In October 2014, a trial excavation was conducted at Ramat Bet Shemesh (Permit No. A-7221; map ref. 198904/624307; Fig. 1). The excavation, undertaken on behalf of the Israel Antiquities Authority and funded by the Ministry of Construction and Housing, was directed by R. Greenwald, with the assistance of N. Nehama (administration), Y. Tzur and S. Gendler (inspection and preparation of excavation areas), A. Peretz (field photography), M. Kahan (surveying and drafting), N. Zak (plans), C. Amit (studio photography) and I. Lidsky-Reznikov (pottery and small-finds drawing).
Two excavation areas were opened (J, J1) on a gently sloping southeastern spur in an area unaffected by the surrounding development, which had been left as an untouched natural ‘island’. A rock-hewn pit and remains of a wall were excavated, and potsherds from the Iron Age and the Persian period were found. A thorough survey conducted in the surrounding region documented numerous agricultural installations (Dagan 2010). Remains of a settlement from the Persian period (Permit No. A-6993) were discovered to the east of the excavation area, on the western bank of the upper reaches of Naḥal Yarmut.
Area J (Fig. 2). Excavations were resumed in a rock-hewn pit (L108) that had previously been excavated (Dagan 2010:175, Site 225); the previous excavation had been halted upon reaching sandy soil. The pit was cleaned of accumulated soil and dug down to its floor. A narrow, round shaft (diam. 0.7 m, depth 0.8 m) hewn in the nari rock led down to the pit; a groove (width 0.1 m; Fig. 3) was hewn around the mouth of the shaft to hold a cover. The circular pit (depth 1.3 m, diam. 2.0 m) was hewn in soft bedrock. Inside the pit were potsherds dated to the Iron Age and the Persian period.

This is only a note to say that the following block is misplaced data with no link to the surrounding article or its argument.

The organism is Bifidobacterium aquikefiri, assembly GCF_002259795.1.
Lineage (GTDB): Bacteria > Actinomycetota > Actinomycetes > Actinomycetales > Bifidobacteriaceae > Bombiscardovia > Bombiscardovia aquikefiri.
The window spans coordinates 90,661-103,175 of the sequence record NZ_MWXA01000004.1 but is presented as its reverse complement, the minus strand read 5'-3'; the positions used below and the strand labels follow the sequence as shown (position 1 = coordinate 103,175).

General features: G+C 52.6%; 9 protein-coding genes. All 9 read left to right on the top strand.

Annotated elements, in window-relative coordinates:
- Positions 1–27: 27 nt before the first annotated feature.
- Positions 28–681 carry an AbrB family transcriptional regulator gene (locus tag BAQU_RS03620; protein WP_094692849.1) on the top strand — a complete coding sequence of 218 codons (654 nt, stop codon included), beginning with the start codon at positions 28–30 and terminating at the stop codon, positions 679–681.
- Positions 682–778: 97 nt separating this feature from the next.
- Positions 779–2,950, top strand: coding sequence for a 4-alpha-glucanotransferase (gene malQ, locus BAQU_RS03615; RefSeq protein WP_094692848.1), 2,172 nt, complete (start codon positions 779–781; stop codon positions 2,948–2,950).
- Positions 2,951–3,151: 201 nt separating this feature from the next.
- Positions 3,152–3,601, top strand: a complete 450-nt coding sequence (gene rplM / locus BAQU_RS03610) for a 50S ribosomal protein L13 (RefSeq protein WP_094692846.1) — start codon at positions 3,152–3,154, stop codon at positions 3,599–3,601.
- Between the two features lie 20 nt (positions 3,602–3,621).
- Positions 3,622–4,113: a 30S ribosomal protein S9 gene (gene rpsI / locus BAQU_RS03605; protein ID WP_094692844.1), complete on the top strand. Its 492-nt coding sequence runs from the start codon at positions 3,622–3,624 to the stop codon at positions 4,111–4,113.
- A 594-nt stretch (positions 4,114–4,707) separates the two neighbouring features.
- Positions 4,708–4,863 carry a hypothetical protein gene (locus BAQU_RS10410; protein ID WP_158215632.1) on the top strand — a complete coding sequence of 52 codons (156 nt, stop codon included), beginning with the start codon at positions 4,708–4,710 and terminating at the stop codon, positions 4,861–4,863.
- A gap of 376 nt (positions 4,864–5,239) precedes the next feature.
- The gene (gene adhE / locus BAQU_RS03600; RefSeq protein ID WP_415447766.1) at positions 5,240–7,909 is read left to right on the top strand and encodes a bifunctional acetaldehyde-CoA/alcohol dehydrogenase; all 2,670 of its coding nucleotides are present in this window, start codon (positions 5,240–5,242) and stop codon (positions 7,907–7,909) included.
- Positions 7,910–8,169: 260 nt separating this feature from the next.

Area J1 (Fig. 4). In the center of the excavation square were remains of a wall (W109; Fig. 5) built of a row of large fieldstones (0.5 × 1.0 m). A stone surface (L106) was unearthed to the west of the wall, and Iron Age and Persian potsherds were found on top of it.
The Finds. Both areas yielded fragments of bowls (Fig. 6:1–5), jars (Fig. 6:6–13), a jug (Fig. 6:14) and oil lamps (Fig. 7:1, 2), as well as part of an alabaster bowl (Fig. 8), all dated to the late Iron Age. Fragments of Persian-period mortaria (Fig. 7:3, 4) were also recovered.
Similar alabaster vessels were previously found nearby (Permit No. A-6993). An alabaster quarry was recently discovered in the Cave of the Twins (Frumkin et al. 2014). The raw material for these vessels may have been quarried locally, and not imported from a distance.
The pit’s function and date are unknown, but it may have been used for storage in the Persian period. The context and function of W109 are also unknown, but based on the ceramic finds it can be dated to the late Iron Age or early Persian period.
Dagan Y. 2010. The Ramat Bet Shemesh Regional Project: The Gazetteer (IAA Reports 46). Jerusalem.
Frumkin A., Bar-Matthews M., Davidovich U., Langford B., Porat R., Ullman M. and Zissu B. 2014. In-situ Dating of Ancient Quarries and The Source of Flowstone (‘Calcite-Alabaster’) Artifacts in the Southern Levant. JAS 41:749–750.